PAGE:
“Walk the talk.”
This is the motto Leslie Shockley lives by. It’s what inspired her to enter the field of biology as a college student.
It’s what compelled her to serve in the Peace Corps as a young adult.
And, most recently, it motivated the creative entrepreneur to start her own clothing and accessories company — founded on principles of style and conservation.
“My love of nature comes from visiting my grandparents in Placentia growing up; going to their house and playing in their gardens and orchards — where I was free to explore — was like heaven to me,” Shockley recalls. “They also grew their own food, made their own meals from scratch, and my grandmother sewed everything.”
This conservative way of living made a lasting impression on Shockley, who developed a passion for sewing in her late teens. When her grandmother passed away in 2006, Shockley, then 34, was gifted her 1958 Singer Slant–O–Matic sewing machine, which she still uses to make everything in her Palm Desert studio.
“My grandmother taught me to sew on this machine,” Shockley says. “Making dresses and skirts were my first projects with her.”
Tea With Iris
The skill is one she carried with her and ultimately led her to create Tea With Iris, a chic collection of comfortable, eco-friendly garments for women and children. Established in 2010, the company is named after a 60-year-old tortoise called Iris, who lives in Shockley’s garden at the home she shares with her husband, Tim, and 6-year-old daughter, Elle.
(“I was sitting in the garden one day, trying to think of a name for my company — which is ultimately about slowing down — and Iris came w-a-l-k-i-n-g by. I thought, ‘Got it! What’s slower than tea time with a tortoise?’”)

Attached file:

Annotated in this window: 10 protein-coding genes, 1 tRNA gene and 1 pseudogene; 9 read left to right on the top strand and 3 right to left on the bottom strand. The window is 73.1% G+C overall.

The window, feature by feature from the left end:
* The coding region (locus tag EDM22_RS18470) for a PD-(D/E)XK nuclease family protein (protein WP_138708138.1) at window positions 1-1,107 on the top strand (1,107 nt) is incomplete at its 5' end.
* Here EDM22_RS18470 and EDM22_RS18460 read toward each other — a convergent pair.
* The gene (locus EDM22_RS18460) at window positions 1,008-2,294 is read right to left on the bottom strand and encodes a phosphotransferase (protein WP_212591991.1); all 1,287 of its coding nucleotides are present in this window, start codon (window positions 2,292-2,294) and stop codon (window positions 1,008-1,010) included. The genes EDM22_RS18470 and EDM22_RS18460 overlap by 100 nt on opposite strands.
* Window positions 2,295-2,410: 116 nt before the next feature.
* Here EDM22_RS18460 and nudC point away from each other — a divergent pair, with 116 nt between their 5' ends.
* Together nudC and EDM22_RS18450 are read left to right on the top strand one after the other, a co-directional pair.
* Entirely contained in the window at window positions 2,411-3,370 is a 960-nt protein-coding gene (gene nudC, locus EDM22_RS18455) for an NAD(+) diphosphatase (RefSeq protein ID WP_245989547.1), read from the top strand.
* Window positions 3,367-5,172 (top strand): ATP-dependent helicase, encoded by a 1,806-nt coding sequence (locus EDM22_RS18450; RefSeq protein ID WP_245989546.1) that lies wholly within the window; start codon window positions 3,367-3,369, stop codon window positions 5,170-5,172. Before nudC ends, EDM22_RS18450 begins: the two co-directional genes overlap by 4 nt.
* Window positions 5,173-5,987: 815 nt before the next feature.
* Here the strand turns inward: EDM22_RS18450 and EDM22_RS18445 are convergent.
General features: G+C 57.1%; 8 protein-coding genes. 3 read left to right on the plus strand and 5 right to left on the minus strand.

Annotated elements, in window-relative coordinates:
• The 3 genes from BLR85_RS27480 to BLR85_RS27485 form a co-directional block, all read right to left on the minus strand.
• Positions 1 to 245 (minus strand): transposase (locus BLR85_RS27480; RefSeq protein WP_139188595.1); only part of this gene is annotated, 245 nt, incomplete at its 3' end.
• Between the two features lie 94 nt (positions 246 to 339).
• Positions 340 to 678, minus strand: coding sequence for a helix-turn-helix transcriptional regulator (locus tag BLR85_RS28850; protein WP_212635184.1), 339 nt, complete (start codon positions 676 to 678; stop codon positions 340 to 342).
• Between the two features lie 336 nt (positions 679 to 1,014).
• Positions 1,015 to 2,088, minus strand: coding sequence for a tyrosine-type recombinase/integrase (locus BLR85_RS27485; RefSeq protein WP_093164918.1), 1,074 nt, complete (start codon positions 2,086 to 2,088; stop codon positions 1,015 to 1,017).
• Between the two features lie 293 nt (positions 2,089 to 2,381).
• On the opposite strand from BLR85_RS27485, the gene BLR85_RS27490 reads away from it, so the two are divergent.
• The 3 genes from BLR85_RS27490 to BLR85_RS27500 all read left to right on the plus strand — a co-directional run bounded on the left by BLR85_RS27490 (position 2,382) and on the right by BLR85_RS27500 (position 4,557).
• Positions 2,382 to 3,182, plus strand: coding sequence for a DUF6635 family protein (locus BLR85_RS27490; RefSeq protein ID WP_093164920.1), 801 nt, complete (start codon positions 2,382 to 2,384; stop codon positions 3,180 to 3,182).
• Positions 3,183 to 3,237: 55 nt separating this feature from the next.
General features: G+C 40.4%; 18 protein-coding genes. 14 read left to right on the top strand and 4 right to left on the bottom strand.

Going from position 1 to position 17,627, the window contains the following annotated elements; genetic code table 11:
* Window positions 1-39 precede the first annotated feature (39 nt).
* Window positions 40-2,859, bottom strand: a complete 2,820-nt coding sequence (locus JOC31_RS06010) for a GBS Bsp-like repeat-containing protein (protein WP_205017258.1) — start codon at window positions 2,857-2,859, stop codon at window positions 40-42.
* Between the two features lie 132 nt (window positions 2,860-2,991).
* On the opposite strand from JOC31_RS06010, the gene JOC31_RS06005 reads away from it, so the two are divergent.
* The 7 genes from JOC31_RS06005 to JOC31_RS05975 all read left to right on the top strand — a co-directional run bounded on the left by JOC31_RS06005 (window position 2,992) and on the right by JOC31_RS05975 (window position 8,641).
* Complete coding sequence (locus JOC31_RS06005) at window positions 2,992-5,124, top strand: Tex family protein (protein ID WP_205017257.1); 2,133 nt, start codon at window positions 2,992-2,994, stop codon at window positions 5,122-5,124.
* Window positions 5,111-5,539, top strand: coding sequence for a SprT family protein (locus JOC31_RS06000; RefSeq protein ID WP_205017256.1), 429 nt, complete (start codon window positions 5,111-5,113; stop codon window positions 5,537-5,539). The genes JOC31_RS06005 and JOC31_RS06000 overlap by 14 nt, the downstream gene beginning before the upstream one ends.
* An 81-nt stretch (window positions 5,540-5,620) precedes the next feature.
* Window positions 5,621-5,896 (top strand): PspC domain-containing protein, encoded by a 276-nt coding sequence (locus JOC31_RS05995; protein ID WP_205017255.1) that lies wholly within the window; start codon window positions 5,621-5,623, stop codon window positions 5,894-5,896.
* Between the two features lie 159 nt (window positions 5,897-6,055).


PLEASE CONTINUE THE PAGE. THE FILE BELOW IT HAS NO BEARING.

The line began with a simple children’s dress that Shockley made for Elle, then 2 years old, out of a vintage Vera pillowcase and a napkin she used for a large pocket. (See example at right)
“My husband is an artist, so I’d need something to keep Elle occupied during his shows,” she says. “I’d stuff the pocket with snacks so her hands would be on the food and not the art!”
It evolved into a more extensive collection for babies, tots, little girls, and natural women with style.
Sourcing such sustainable materials as recycled vintage linens as well as machine-washable organic hemp, cotton, and flax linen, Shockley stitches them into loose-fitting silhouettes that can be dressed up or down. In place of zippers, buckles, or other notions (“These only create more waste!”), the designer devises such creative closures as adjustable loop-ties that are both functional and fashionable.
When Shockley became pregnant, the self-proclaimed “garden geek” says her environmental applications expanded even further.
“When I realized I was responsible for the health of another human being, everything shifted,” she says. “Growing my own food and experimenting in my garden then became a part of what I really wanted to do with my business.”